VW has not yet confirmed payload capacities but claims they will be increased from the outgoing Crafter, which carries weights from 950kg to 1,430kg. It has revealed, however, that the front-wheel drive 3.5t van we tested has a maximum front axle load of 1,800kg and maximum rear axle load of 2,100kg – this rises to 2,250kg on rear-wheel drive derivatives to facilitate the application of conversion bodies.
The brand is likely to adopt its familiar three-tier trim level scale with the new Crafter but has not yet finalised the standard kit that will come within the Startline, Trendline and Highline bands.
In addition, a range of optional driver assistance packages will also be up for grabs.
The 140hp six-speed manual van we tested was not short of practical features and creature comforts designed to take the strain out of the driver’s day. These included the Ergocomfort driver’s seat with 14 setting positions encompassing shock cushioning with weight adjustment to minimise back pain, an electric four-way lumbar support and an armrest.
The cabin is full of robust-looking materials and practical storage spaces for mobile phones, laptops, sunglasses, work gloves, water bottles and coffee mugs. A generous shelf above the windscreen adds to interior functionality as does a lockable glove box, but while there is a place for everything the overall effect is a little dull and lacking the style of rivals such as Ford, Iveco or Mercedes.
That said, the automatic air-conditioning system is excellent, the two 12V plug sockets come in handy, and the satnav/ infotainment system debuted in the Transporter and controlled by swipe movements like a smartphone, is cutting edge.
Aside from VW’s Automatic Post Collision Braking System and side wind assist, which come standard on all models, a vast array of driver assistance systems are up for grabs, such as Lane Assist – an active lane-keeping system, adaptive cruise control, Front Assist emergency braking, automatic Light Assist, Park Assist, and Trailer Assist.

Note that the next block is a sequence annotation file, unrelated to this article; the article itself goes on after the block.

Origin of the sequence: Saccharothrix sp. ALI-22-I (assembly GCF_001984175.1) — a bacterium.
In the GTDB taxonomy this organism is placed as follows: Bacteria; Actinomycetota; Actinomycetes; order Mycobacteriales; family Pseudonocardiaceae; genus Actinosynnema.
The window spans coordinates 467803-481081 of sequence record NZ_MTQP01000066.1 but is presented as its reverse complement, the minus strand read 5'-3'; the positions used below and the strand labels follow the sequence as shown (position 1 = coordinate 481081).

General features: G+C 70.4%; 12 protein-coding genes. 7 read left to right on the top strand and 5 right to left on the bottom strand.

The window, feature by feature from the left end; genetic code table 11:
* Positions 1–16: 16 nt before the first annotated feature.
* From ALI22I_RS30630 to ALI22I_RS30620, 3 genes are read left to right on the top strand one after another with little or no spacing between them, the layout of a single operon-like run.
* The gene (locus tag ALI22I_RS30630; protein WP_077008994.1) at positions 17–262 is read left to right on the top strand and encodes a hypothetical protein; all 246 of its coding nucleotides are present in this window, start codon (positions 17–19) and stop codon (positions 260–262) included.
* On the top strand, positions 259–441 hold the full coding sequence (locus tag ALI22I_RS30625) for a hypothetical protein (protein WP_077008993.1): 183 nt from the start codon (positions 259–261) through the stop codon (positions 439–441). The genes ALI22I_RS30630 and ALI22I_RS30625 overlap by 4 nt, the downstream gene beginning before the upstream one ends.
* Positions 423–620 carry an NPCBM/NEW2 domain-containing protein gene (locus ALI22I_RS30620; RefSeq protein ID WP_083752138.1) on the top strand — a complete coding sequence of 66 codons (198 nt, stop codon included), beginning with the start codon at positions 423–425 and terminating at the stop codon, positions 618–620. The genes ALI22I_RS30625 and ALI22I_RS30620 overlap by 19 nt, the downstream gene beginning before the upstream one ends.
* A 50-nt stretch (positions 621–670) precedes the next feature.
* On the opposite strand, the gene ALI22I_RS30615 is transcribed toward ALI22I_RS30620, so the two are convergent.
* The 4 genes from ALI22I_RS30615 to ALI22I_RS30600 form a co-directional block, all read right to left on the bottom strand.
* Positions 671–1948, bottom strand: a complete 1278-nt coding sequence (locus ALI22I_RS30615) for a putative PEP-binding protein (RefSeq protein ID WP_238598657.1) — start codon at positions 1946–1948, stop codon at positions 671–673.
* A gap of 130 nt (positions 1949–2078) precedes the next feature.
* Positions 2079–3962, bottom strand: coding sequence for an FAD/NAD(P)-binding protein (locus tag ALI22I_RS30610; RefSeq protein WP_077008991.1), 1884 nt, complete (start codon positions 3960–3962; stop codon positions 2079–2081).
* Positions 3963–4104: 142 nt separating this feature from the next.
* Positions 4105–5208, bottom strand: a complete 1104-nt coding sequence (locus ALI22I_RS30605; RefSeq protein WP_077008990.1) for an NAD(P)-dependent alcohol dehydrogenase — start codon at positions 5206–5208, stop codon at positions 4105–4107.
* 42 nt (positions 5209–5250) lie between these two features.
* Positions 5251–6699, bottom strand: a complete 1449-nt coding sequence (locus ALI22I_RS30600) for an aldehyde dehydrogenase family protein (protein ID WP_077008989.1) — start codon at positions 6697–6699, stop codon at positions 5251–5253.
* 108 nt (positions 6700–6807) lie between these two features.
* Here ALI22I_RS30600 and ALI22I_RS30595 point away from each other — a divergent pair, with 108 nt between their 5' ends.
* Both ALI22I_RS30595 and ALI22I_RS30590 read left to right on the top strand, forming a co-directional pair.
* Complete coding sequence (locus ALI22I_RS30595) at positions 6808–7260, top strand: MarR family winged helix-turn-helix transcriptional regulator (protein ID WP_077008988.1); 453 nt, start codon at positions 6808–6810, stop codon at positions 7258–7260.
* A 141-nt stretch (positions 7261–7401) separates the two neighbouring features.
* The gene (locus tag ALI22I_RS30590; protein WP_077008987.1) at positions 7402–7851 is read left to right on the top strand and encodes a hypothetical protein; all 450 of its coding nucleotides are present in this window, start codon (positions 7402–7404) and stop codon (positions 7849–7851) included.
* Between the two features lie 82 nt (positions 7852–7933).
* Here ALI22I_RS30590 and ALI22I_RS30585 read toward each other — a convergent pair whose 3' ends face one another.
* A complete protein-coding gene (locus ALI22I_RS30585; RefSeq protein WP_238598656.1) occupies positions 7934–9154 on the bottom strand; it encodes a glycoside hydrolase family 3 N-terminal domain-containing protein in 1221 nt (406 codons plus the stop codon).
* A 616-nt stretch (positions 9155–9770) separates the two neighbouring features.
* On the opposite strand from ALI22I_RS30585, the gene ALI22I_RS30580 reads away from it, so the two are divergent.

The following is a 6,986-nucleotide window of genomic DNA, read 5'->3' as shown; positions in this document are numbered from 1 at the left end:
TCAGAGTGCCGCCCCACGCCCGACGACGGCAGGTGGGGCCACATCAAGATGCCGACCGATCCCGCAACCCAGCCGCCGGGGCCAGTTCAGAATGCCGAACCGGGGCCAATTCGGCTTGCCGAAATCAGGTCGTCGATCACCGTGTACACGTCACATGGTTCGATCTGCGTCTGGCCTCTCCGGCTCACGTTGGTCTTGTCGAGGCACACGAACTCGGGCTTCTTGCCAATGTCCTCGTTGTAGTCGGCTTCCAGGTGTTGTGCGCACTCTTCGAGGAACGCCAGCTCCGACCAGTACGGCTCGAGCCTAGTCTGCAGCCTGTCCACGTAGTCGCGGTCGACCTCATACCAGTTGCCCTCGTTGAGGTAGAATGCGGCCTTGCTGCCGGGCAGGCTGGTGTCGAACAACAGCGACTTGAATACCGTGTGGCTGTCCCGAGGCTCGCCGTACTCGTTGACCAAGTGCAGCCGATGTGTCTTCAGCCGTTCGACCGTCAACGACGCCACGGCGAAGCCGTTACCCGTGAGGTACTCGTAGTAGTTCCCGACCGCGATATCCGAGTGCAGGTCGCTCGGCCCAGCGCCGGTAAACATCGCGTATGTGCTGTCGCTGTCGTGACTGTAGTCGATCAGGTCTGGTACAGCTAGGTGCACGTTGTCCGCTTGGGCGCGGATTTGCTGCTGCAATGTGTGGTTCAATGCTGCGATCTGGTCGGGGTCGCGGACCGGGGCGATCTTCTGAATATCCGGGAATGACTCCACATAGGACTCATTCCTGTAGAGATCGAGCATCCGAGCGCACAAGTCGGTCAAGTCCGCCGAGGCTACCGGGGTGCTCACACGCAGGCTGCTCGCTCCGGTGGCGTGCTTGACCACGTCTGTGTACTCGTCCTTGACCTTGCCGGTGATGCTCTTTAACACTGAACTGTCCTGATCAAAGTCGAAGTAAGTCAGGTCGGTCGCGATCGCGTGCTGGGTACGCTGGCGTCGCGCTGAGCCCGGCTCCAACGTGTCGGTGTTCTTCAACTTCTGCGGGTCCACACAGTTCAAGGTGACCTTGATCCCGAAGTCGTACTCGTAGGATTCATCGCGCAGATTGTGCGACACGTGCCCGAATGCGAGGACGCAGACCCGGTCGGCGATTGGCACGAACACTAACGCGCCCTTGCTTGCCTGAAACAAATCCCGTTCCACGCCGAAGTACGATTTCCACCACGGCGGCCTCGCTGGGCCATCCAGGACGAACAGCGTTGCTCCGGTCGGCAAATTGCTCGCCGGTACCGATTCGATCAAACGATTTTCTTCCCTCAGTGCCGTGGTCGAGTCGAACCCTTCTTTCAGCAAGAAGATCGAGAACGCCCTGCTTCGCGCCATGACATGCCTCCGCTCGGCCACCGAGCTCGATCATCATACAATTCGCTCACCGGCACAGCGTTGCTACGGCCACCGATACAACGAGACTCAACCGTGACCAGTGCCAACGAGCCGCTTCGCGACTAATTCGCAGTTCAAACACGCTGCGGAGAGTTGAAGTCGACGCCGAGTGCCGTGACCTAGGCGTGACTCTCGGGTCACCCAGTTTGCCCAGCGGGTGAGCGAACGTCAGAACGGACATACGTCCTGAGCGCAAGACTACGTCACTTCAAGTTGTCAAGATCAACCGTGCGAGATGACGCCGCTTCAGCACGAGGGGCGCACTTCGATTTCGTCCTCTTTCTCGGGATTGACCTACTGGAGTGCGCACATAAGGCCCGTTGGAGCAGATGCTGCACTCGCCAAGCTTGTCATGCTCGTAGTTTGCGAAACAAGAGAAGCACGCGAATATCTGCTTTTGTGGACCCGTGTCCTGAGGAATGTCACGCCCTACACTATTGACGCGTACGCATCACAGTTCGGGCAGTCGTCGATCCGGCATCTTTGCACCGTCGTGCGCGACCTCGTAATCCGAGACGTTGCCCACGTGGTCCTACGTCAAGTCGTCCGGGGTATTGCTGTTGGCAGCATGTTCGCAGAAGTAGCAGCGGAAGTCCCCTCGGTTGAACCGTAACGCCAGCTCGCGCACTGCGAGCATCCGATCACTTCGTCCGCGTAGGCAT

The last two of these involve the driver surrendering the steering function to the automatic system. Trailer Assist is activated by a button on the dash that then turns the electric mirror dial on the driver’s side into a joy stick with which to direct the system into aligning the trailer into the desired space.
Although these systems are clever and, in some cases, extremely useful and, most importantly, improve safety, they will all come at a cost so it is debatable how many fleets will sanction the extra investment.
On the road the Crafter is impressively refined with the 145hp engine delivering more than enough power with a load of about 600kg in the back when on the motorway and on winding routes with steep inclines. It is quiet, comfortable and when in town negotiates narrow streets and roundabouts with sure-footed dexterity.
Maximum torque (340Nm) kicks in early enabling the big van to pull away sharply in all circumstances, much like the Euro6 Ford Transit.
The transversely mounted FWD engine takes up less space lengthways so provides more space in the cab and load bay. At 570mm, loading height is 100mm less than on the previous Crafter.
A significant innovation on the new Crafter’s running gear is the introduction of electromechanical steering – a sector first, according to the manufacturer. The speed-adjusted system delivers sharp handling and better agility on challenging roads than the hydraulic steering it replaces and works well in conjunction with the crisp and precise six-speed manual gearbox.
It is even better with the smooth eight-speed automatic transmission we also got to sample with the 140hp engine in FWD, which should appeal to multi-drop supermarket delivery fleets and offer a rival to the automatic ‘boxes used by Mercedes in the Sprinter and Iveco in the Daily – albeit in RWD mode.
VW pulled off a cute trick by providing a current Crafter with hydraulic steering for us to compare, unfavourably, with the incoming electromechanical system, which is also, of course, employed by Mercedes on its Sprinter – the donor model for the outgoing VW van.
|Price (ex VAT) tba|
|Price range (ex VAT) £23,500-£tbc|
|Insurance group 41 (est.)|
|Warranty 3yrs/unltd miles|
|Service intervals 12,000mls|
|Load length 3,450mm|
|Load width (min/max)||1,380/1,832mm|
|Gross payload tba|
|Load Volume 11.3m3|
|Engine size/power 1,968cc/140hp|
|On sale May 2017|
|Combined fuel economy 46.3mpg|